One of the primary effects of being under the influence of alcohol and many types of drugs is a decreasing awareness of the outside world.
Other people seem to disappear in a intoxicated fog, and the user may not even be fully aware of how his or her actions are influencing others.
Thus, when substance abuse becomes addictive and habitual, it can often result in a life of self-obsession. An addict becomes focused on nothing but finding a "fix" and maintaining a high, loosing awareness of other people.
Thus, one important aspect of the recovery process is learning to move beyond self-obsession, and recognize both each person's dependence on a group of people, and the ways his or her actions affect others in that group.
From Selfishness to Real Self-Care
Learning how to let go of self-obsession does not mean making yourself disappear or ignoring your own needs. On the contrary, the process of sobriety demands that you learn to recognize what your own body, mind, and soul really needs.
You can't take care of anyone else until you first take care of yourself. Healthy self-care is rooted in awareness of what you need to truly thrive in your environment.
But you do not stop at taking care of yourself, but learn how to also make a positive contribution in the lives of others, a new world will open up, as you let go of your self-focus, and find new ways to give time and work to the world around you.
Even when the behavior of substance abuse itself stops, patterns of self-obsession may take longer to unlearn. It may be easy to think everyone in a support group is thinking about you, and you may unintentionally place heavy burdens on others in your quest for recovery.
Thus, gradually, and with patience and grace, a person in the process of recovery should become aware that not everything is about him or her. One important way to take our minds off our own inner turmoil is to help, listen to, or meet the needs of someone else.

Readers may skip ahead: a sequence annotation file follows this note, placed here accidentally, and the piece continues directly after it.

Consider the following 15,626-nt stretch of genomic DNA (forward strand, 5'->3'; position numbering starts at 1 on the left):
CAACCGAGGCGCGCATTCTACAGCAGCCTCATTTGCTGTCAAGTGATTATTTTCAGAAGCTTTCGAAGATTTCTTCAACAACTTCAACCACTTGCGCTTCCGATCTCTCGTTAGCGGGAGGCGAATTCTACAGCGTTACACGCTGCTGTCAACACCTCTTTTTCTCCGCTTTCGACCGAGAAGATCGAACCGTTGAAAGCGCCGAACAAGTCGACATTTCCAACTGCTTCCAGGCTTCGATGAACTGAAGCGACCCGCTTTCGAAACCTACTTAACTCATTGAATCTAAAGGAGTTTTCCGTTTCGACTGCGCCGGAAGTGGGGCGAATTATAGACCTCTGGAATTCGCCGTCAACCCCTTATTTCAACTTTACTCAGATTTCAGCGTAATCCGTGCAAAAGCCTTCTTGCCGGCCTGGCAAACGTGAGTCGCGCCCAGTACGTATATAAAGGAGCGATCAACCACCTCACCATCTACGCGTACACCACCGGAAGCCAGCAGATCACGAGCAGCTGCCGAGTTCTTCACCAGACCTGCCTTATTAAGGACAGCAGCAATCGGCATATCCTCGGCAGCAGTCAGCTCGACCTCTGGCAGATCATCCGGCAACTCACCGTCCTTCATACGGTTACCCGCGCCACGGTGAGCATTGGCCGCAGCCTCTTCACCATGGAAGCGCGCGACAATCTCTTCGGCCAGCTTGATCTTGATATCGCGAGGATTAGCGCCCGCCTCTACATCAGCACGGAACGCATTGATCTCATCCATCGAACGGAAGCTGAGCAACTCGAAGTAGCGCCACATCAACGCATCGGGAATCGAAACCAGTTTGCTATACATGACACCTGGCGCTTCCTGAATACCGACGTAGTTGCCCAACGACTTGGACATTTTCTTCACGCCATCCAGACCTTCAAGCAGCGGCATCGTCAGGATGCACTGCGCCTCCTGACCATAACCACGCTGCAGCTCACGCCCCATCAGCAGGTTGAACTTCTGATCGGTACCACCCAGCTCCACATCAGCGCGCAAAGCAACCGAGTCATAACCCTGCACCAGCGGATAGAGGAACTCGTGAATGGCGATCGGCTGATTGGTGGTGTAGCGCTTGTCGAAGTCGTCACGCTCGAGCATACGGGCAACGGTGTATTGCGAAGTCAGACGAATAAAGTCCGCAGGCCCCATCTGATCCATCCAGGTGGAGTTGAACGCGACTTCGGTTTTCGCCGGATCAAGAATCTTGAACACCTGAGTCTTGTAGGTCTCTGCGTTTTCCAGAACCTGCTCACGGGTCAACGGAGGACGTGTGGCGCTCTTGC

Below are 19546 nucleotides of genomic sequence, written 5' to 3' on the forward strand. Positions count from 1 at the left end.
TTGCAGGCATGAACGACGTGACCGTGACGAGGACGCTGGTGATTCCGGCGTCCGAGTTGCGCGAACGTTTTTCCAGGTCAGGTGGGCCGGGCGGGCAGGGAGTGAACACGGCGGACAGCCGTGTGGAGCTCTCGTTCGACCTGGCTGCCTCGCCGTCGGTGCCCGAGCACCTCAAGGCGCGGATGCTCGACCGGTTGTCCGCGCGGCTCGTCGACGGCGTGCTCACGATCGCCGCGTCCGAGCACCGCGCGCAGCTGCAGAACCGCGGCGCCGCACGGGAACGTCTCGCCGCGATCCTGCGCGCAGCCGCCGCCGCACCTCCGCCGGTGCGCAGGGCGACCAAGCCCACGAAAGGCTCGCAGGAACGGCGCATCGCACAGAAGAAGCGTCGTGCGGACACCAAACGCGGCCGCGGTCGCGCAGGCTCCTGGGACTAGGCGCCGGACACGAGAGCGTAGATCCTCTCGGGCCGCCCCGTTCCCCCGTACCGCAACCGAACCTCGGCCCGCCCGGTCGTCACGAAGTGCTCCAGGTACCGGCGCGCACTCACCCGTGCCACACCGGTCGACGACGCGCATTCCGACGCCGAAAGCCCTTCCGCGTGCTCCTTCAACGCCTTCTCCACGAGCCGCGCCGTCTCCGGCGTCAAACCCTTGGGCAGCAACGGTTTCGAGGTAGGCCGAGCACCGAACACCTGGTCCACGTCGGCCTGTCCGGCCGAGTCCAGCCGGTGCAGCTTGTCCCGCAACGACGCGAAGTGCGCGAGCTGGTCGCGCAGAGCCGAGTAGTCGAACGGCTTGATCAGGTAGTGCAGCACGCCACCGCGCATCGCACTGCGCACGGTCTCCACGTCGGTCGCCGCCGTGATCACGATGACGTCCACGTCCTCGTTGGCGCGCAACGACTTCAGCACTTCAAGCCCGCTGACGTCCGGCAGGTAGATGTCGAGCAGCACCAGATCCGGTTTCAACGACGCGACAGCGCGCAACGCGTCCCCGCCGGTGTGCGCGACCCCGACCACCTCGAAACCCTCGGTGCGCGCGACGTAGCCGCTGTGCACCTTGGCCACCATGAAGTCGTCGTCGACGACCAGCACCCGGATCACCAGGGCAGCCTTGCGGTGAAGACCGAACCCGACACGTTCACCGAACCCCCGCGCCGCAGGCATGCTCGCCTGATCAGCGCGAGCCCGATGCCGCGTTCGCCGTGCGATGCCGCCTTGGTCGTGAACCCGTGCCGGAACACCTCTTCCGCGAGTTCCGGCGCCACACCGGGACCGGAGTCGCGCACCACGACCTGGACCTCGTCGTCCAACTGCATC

Doing good for others gives a purpose in life, that can in turn be a part of your own healing. Find small ways, like listening to another problems, offering rides, and spending time with the lonely, treating others as you would want to be treated, to contribute kindness to the rest of the world.
Relationships are Essential
Recovery is not a process you can make by yourself, but one that requires the support of friends, family, a therapist, or a small group who are able to listen to you and support you. But this does not mean that these relationships exist to serve and help you exclusively.
Real relationships are built on mutuality and reciprocity, so that you are able to give back the support that has been given to you. This means loving, sharing, earning the trust of other people in your community. By becoming a real part of a community, you are finding a new purpose, able to lead a full life that would be impossible if you remained imprisoned in an addictive behavior.
The story of your addiction and recovery can become a tool to help someone else facing similar issues. One important skill is to learning to apologizing for times you hurt others, and communicate clearly to others how they may hurt you, building real, lasting relationships.
Addiction often results in a lot of damaged bridges between others. Exploring ways to restore those bridges is an important aspect of getting your life back.